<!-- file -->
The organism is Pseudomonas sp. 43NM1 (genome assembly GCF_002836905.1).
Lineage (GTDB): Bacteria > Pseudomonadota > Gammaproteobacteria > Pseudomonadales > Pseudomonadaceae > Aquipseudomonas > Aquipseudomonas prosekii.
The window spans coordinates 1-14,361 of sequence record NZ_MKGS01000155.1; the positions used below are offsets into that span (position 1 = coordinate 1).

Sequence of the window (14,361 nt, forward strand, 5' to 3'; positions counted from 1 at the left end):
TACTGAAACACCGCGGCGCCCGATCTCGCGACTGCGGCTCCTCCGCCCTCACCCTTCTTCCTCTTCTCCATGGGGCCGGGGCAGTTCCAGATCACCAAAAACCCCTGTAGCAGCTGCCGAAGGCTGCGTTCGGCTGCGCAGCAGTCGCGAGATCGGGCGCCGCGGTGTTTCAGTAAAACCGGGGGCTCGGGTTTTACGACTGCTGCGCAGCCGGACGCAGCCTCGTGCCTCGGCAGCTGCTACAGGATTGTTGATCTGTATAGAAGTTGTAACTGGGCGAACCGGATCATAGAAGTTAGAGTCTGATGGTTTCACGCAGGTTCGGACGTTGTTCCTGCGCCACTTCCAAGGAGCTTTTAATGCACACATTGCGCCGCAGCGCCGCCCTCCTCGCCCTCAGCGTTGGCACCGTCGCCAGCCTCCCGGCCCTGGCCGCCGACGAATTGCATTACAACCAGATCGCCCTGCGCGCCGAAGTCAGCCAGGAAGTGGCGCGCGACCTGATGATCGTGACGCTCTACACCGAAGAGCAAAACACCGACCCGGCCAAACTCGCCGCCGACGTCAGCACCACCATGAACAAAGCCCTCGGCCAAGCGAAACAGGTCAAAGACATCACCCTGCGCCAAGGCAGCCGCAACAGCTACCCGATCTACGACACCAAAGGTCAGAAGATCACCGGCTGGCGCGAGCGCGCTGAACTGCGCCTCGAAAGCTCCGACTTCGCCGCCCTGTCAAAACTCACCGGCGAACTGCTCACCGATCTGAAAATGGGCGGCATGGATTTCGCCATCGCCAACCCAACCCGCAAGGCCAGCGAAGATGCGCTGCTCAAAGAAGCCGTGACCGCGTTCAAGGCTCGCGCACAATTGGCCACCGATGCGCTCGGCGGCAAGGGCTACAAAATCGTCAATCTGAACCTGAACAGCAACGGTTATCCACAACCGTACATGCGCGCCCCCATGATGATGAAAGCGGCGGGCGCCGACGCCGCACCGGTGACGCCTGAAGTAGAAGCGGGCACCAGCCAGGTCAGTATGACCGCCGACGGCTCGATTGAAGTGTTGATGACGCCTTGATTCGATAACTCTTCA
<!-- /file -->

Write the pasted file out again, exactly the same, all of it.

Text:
The organism is Pseudomonas sp. 43NM1 (genome assembly GCF_002836905.1).
Lineage (GTDB): Bacteria > Pseudomonadota > Gammaproteobacteria > Pseudomonadales > Pseudomonadaceae > Aquipseudomonas > Aquipseudomonas prosekii.
The window spans coordinates 1-14,361 of sequence record NZ_MKGS01000155.1; the positions used below are offsets into that span (position 1 = coordinate 1).

Sequence of the window (14,361 nt, forward strand, 5' to 3'; positions counted from 1 at the left end):
TACTGAAACACCGCGGCGCCCGATCTCGCGACTGCGGCTCCTCCGCCCTCACCCTTCTTCCTCTTCTCCATGGGGCCGGGGCAGTTCCAGATCACCAAAAACCCCTGTAGCAGCTGCCGAAGGCTGCGTTCGGCTGCGCAGCAGTCGCGAGATCGGGCGCCGCGGTGTTTCAGTAAAACCGGGGGCTCGGGTTTTACGACTGCTGCGCAGCCGGACGCAGCCTCGTGCCTCGGCAGCTGCTACAGGATTGTTGATCTGTATAGAAGTTGTAACTGGGCGAACCGGATCATAGAAGTTAGAGTCTGATGGTTTCACGCAGGTTCGGACGTTGTTCCTGCGCCACTTCCAAGGAGCTTTTAATGCACACATTGCGCCGCAGCGCCGCCCTCCTCGCCCTCAGCGTTGGCACCGTCGCCAGCCTCCCGGCCCTGGCCGCCGACGAATTGCATTACAACCAGATCGCCCTGCGCGCCGAAGTCAGCCAGGAAGTGGCGCGCGACCTGATGATCGTGACGCTCTACACCGAAGAGCAAAACACCGACCCGGCCAAACTCGCCGCCGACGTCAGCACCACCATGAACAAAGCCCTCGGCCAAGCGAAACAGGTCAAAGACATCACCCTGCGCCAAGGCAGCCGCAACAGCTACCCGATCTACGACACCAAAGGTCAGAAGATCACCGGCTGGCGCGAGCGCGCTGAACTGCGCCTCGAAAGCTCCGACTTCGCCGCCCTGTCAAAACTCACCGGCGAACTGCTCACCGATCTGAAAATGGGCGGCATGGATTTCGCCATCGCCAACCCAACCCGCAAGGCCAGCGAAGATGCGCTGCTCAAAGAAGCCGTGACCGCGTTCAAGGCTCGCGCACAATTGGCCACCGATGCGCTCGGCGGCAAGGGCTACAAAATCGTCAATCTGAACCTGAACAGCAACGGTTATCCACAACCGTACATGCGCGCCCCCATGATGATGAAAGCGGCGGGCGCCGACGCCGCACCGGTGACGCCTGAAGTAGAAGCGGGCACCAGCCAGGTCAGTATGACCGCCGACGGCTCGATTGAAGTGTTGATGACGCCTTGATTCGATAACTCTTCA